organized by Jesuits to evangelize Native Americans, but destroyed
by Portuguese and Spanish settlers.
on the Cross"
by Roger van der Weyden
Latin America were often in conflict with settlers, because the settlers
wanted to enslave the native peoples and the missionaries opposed this.
Members of the Society
of Jesus therefore decided to pursue missions in very remote areas
where Europeans had not yet penetrated. Native American villages were
organized into towns, each with its own church, plaza, living quarters,
and workshops. These missions were tightly controlled by the Jesuits,
who sought to transform the life of native peoples. By 173l an estimated
140,000 people lived in these villages. Native Americans who rejected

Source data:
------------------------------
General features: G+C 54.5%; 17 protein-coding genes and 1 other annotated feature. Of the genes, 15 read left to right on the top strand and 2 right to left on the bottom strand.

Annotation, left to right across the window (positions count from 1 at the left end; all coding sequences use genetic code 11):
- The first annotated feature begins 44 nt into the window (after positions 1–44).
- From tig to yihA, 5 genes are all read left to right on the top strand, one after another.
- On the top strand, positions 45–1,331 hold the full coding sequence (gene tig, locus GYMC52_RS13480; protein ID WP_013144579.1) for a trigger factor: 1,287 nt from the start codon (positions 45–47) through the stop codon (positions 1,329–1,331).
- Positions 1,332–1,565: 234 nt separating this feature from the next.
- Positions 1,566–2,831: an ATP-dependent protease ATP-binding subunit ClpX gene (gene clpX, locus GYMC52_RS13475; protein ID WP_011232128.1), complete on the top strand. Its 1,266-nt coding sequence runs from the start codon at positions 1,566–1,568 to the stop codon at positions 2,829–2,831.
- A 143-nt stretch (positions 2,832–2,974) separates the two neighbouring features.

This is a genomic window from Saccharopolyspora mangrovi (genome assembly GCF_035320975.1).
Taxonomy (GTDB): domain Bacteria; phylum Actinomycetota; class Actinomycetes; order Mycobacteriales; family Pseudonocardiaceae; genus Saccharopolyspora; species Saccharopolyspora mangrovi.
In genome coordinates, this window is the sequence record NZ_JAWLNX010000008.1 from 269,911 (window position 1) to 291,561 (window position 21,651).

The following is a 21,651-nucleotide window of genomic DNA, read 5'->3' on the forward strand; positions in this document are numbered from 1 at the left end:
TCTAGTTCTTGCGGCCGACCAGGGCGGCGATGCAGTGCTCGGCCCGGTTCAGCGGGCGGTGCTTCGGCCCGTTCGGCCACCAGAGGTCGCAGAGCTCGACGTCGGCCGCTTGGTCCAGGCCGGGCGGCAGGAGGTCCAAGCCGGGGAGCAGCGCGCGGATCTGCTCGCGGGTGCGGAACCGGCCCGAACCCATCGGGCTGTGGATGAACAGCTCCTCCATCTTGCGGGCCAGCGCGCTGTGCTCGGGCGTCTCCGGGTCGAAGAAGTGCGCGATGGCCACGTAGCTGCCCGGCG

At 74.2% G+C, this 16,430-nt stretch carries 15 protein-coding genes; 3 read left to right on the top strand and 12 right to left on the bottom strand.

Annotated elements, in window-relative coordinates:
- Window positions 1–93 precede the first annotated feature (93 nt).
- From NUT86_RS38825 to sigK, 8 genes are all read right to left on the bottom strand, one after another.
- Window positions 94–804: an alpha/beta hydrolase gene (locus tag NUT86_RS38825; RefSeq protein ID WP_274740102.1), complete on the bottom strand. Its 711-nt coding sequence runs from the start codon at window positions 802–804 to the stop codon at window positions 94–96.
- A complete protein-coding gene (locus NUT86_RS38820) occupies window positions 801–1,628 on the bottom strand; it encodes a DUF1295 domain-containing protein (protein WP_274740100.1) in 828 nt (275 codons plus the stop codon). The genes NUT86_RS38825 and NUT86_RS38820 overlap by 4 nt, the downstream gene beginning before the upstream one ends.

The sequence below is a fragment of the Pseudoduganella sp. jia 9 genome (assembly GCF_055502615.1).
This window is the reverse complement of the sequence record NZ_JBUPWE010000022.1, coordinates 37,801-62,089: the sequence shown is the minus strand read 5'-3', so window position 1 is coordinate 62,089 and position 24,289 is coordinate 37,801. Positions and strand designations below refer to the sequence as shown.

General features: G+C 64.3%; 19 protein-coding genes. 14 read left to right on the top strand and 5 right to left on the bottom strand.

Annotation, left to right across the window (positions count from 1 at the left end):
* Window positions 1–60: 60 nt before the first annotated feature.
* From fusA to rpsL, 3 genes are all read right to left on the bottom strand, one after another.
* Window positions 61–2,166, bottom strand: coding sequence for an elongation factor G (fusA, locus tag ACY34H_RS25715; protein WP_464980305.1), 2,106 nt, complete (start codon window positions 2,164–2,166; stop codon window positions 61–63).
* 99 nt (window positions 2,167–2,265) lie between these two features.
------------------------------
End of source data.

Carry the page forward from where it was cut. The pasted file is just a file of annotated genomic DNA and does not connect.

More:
the Jesuit program sometimes attacked the villages, but the worst opposition
came from Portuguese and Spanish settlers, who sought to destroy the missions.
Failing to drive the Jesuits away from the villages, the settlers then
accused the Jesuits of forming an independent state. These charges added
to the pressure for Jesuit reductions.
In 1667 all Jesuits were ordered to leave Spanish territories. Soon Spanish
and Portuguese slave hunters destroyed the villages and captured and sold
many of the people.